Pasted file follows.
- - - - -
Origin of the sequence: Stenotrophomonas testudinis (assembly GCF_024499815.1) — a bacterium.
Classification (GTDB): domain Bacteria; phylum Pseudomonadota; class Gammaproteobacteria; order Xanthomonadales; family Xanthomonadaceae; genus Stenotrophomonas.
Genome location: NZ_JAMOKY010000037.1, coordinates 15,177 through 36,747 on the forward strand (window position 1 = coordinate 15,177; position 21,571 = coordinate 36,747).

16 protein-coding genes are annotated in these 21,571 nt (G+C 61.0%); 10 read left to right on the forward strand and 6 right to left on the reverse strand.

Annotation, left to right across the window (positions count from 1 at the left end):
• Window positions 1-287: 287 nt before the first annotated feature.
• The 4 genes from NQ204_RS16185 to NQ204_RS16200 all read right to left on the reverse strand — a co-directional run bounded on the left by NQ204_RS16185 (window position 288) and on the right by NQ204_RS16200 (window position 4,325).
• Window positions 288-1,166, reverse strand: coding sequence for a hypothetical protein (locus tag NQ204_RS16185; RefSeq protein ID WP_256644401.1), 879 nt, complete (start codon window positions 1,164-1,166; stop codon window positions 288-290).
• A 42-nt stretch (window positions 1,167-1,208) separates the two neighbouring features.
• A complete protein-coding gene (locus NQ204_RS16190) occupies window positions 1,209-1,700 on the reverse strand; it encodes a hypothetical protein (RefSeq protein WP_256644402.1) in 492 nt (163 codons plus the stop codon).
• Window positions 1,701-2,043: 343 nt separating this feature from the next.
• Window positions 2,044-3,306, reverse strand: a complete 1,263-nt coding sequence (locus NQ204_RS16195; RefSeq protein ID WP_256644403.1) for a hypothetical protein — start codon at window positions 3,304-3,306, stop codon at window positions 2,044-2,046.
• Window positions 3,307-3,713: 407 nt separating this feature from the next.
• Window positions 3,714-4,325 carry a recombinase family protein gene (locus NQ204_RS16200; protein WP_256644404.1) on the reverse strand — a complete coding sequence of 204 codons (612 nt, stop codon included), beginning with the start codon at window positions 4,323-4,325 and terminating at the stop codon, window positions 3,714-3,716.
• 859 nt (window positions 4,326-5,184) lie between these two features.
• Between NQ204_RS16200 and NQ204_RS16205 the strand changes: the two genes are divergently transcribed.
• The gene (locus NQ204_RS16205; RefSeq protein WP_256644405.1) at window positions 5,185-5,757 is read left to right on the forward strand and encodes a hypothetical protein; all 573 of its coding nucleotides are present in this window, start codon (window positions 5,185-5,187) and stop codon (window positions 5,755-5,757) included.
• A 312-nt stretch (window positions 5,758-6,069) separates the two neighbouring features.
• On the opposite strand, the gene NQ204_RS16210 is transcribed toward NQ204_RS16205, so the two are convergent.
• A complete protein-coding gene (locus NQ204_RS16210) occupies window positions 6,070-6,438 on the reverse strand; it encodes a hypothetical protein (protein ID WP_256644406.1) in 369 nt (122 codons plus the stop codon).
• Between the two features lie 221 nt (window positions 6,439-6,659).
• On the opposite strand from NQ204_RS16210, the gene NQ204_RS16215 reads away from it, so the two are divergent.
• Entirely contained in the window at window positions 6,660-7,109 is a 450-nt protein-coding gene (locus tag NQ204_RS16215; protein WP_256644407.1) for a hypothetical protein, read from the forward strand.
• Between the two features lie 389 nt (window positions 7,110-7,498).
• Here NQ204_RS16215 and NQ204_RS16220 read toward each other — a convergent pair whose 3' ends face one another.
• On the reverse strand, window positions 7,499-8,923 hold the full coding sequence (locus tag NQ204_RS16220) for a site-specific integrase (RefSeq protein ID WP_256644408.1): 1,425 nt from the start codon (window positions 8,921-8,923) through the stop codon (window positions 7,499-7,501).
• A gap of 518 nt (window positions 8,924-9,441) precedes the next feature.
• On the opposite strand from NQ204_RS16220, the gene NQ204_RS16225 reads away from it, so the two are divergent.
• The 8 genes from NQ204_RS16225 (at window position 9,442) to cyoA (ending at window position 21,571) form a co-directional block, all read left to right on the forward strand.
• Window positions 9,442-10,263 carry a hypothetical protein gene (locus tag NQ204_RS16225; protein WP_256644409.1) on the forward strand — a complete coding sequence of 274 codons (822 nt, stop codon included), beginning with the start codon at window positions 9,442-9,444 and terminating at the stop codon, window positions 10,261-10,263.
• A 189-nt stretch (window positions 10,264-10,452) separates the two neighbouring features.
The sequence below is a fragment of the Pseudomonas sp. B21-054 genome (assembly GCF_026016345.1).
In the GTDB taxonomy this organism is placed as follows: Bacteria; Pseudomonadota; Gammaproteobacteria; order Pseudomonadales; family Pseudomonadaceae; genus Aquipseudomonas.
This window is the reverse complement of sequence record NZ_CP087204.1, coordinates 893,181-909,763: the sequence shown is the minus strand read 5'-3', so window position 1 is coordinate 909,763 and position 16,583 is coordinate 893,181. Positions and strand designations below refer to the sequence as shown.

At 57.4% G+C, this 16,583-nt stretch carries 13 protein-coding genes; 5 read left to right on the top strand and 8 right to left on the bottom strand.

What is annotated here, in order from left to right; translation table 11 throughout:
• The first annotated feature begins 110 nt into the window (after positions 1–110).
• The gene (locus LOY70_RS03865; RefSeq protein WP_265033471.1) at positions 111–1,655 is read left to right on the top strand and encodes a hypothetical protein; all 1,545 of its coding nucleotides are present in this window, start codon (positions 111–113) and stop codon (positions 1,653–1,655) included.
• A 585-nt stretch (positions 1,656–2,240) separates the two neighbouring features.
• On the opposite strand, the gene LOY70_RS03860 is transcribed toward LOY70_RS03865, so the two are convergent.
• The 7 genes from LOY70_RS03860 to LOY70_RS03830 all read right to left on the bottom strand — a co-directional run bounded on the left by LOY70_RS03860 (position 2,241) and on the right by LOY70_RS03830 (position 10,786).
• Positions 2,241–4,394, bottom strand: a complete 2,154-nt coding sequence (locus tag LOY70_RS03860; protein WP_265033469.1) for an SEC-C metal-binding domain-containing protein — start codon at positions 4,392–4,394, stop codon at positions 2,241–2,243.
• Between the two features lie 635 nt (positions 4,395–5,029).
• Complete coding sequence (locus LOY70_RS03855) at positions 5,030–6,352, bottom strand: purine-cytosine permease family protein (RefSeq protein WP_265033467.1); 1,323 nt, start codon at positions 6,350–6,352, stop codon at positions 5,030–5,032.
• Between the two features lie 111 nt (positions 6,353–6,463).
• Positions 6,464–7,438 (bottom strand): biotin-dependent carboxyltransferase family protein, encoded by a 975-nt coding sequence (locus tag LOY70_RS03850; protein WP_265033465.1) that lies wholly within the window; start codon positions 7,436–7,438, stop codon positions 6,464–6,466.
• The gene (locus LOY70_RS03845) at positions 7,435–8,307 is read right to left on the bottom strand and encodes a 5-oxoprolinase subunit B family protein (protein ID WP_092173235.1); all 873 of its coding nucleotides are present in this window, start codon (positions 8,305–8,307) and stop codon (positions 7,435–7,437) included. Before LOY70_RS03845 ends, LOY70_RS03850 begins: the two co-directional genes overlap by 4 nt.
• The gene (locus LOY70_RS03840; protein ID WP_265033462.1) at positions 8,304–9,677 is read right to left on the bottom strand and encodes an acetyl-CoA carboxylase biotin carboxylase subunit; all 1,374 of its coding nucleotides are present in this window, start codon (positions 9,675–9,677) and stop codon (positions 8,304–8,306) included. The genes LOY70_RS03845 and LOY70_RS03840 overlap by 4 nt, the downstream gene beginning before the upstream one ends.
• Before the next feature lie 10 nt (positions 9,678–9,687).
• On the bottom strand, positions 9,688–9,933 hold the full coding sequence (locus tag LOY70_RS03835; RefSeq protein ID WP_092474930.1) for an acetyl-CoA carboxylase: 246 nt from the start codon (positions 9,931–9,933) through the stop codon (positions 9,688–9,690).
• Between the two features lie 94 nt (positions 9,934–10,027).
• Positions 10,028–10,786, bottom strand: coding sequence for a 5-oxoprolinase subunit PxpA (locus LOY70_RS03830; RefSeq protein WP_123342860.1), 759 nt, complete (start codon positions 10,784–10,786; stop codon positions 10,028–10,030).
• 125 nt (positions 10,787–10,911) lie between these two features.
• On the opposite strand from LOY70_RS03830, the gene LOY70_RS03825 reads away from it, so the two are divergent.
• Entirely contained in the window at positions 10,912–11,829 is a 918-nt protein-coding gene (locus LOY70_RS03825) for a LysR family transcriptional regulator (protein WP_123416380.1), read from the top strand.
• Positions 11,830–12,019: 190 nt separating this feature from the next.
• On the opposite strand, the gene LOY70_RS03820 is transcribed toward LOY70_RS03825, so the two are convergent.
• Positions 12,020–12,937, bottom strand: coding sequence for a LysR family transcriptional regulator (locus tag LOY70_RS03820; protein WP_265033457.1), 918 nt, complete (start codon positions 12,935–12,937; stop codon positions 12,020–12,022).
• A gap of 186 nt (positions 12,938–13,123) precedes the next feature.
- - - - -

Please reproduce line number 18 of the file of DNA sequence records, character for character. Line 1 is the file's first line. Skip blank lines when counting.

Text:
• A 312-nt stretch (window positions 5,758-6,069) separates the two neighbouring features.